Respectfully Quoted: A Dictionary of Quotations. 1989.
No dogs or Chinese allowed.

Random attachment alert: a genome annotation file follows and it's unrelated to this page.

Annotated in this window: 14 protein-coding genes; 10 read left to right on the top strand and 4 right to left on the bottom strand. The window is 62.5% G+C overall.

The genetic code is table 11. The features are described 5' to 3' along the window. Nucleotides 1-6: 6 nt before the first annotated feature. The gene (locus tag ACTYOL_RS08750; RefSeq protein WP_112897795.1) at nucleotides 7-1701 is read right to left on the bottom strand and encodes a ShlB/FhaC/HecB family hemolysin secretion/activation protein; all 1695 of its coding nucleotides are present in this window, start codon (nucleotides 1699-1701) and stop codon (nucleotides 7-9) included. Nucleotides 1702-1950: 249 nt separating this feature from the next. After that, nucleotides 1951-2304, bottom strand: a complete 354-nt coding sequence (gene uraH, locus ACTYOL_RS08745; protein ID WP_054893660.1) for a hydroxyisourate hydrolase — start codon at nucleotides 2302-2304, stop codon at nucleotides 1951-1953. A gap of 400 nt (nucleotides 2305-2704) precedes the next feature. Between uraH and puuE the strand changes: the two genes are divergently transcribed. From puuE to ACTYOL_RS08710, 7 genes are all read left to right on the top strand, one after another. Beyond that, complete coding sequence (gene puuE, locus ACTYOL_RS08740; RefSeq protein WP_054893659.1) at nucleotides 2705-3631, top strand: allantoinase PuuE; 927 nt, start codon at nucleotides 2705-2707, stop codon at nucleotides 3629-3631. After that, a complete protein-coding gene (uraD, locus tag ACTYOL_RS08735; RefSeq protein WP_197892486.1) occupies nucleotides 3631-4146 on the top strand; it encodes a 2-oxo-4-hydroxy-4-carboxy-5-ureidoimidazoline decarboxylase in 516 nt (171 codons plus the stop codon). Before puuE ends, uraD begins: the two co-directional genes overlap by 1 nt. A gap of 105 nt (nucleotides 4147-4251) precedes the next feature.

Signpost, found in European sections of Shanghai pre-1927. A source at the Mainland China desk, Department of State, said in 1972 that this sign existed in the mid-1920s in the garden of the Bund. This seems to be confirmed by Manley O. Hudson, The International Settlement at Shanghai, Foreign Affairs, October 1927, p. 83: The question of admitting Chinese to the public parks, maintained out of public funds, has recently become acute. The Land Regulations empower the Council to create and maintain roads and public gardens, provided always that such roads and gardens shall be dedicated to the public use, and for the health, amusement and recreation of all persons residing within the Settlement. This is taken to mean all foreign persons, and the parks are closed to Chineseold residents say that the prohibition formerly read Chinese and dogs. A published photograph of such a sign has not been found.